Baltimore: A Charming City of
Baltimore: A Charming City of "Firsts"
by Marie Gullard
Baltimore, among the earliest of incorporated cities in the United States, is cloaked in a banner of groundbreaking, vision shaking "firsts." From science and technology, to commerce and education, in architecture and industry, "Charm City", for the last 200 years, has been an innovative and envied leader of the pack. Her accomplishments are legion.
Long before folks marveled at the height of the Washington Monument in D.C., they were climbing the 228 steps of Baltimore's Washington Monument for a bird's-eye view of their town. Dedicated in 1815, this massive tribute to our first president was built "uptown" from the busy port. A few years earlier, in 1798, the first fort built by our young government was erected east of the harbor. It was here, at Fort McHenry in 1814, amidst the "rocket's red glare", that Francis Scott Key wrote The Star Spangled Banner.
The first sugar refinery in the United States was founded here by Garts and Leypoldt in 1796, as well as the premier ice cream factory in the country, founded by Jacob Fussell in 1851. Licorice, the candy of choice for many, has its origins in Baltimore at the J.S. Young Company established in 1869. How sweet it is! And should an antacid be required, consider that the first commercial seltzer, Bromo-Seltzer, was concocted here by Captain Isaac E. Emerson in 1891.
The first use of silk sutures in surgery occurred here at Johns Hopkins Hospital in 1882 as well as the first intensive care unit in 1955. Meanwhile, at the University of Maryland Hospital, the first shock trauma unit in the United States was developed in 1961.
Baltimore's "divine firsts" are numerous: the First Methodist Church in America (1784) at the Lovely Lane Meeting House, the first Catholic diocese in the United States, established in 1789, and the first independent Unitarian church founded at 21 Hanover Street. The Quakers held their first general meeting here in 1785, the same year as the founding of the Church of the United Brethren. The first native-born United States citizen to be canonized a saint-Elizabeth Ann Seton-was born in Baltimore in 1809.
Baltimore has played a crucial role in the linking of towns and people as a pioneer of transportation. The First U.S. Stagecoach route, from Baltimore to Philadelphia was established in 1773, while the B&O Railroad of 1828 made its home on these city streets. With the first commercial electric streetcar line, Baltimore was linked to neighboring Hampden in 1885. On the seas, the first steam vessel to regularly cross the Atlantic Ocean, The City of Kingston, was built here in port in 1836, along with the first steam tanker, The Maverick, built in 1890.
Dubbed "The City That Reads", the first Catholic college for women, Notre Dame, was established in 1895. Two years later, the premier country day school in the nation, Gilman School, was founded. The Baltimore College of Dental Surgery (1840) was the first of its kind in the world along with the first publicly financed vocational school, The Baltimore Polytechnic Institute in 1883.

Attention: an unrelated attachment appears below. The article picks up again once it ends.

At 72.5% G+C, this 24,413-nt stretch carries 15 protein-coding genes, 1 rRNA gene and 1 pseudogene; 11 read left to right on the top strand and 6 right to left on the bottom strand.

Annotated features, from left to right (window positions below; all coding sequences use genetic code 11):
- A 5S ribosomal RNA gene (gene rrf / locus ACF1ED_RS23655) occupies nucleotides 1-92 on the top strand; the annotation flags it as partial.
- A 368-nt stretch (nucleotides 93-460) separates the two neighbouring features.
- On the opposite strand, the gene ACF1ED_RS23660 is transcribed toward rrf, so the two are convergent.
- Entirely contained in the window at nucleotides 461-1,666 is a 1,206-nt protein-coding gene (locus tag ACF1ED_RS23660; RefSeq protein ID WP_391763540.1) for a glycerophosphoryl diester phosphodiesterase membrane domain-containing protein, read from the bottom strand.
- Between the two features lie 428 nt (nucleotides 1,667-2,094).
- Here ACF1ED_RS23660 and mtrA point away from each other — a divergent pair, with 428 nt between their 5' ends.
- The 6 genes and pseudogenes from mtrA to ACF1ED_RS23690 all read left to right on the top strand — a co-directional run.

The African-American contribution to our city and nation witnesses the Baltimore birth of the black labor union, The Colored Businessmen's Association, organized by Isaac Meyers in 1869. Baltimorean, Eubie Blake, wrote "Shuffle Along" the first black musical on Broadway, in 1921. In 1967, native son Thurgood Marshall became the first African- American to serve on the U.S. Supreme Court. The first black newspaper chain, Afro-American Newspapers, has been in operation since 1936, while the Great Blacks in Wax Museum, located on North Avenue is the first of it kind in the country.
That Baltimoreans are industrious goes without saying. That we like to play is evidenced in the fact that "Duck Pin" bowling was introduced here at Diamond Bowling Alleys in 1900. The first Ouija board was invented and patented by Isaac and William Fuld in 1892. However, 149 years earlier, The Maryland Jockey Club became the first Baltimore based professional sports organization in the country.
It's not necessarily that "Charm City" residents like to brag, but one cannot help thinking how different life would be without so many of our city's "firsts". Rainy days would be a disaster without the umbrella and the first factory for its mass production was established here in 1828 by William Beehler. "Fixer-uppers" owe eternal gratitude to Baltimore based Black & Decker who, in 1916 produced the first electric power drill. Eastern Venetian Blind Company gave us an alternative to curtains and screens in 1932, where 15 years earlier, the first gas station with pumps allowed a driver to see exactly how much fuel was going into the tank. Even in this age of e-mail, we'd be in a fast fix without the post office system and the first in the country was inaugurated in Baltimore by William Goddard in 1774. Animal rights activists in our city are proud of the fact that the American Humane Society began here in 1878, while the nation marveled at the first photograph of earth from space-produced at Johns Hopkins Applied Physics Laboratory in 1946. Samuel Morse's telegraph line originated in Baltimore in 1844 and the world of communication is exploding beyond anyone's wildest expectations!
All cities are proud of their accomplishments. All deserve to be. All boast natural and man-made beauty, historic significance, and treasures of art, culture and invention.
That Baltimore is a source of so many "firsts" gives its residents reverential and pride-filled pause along with honest resolve to continue excelling into the 21st century. Visit us this spring, Hagerstown! For more information, log on to www.baltimore.org.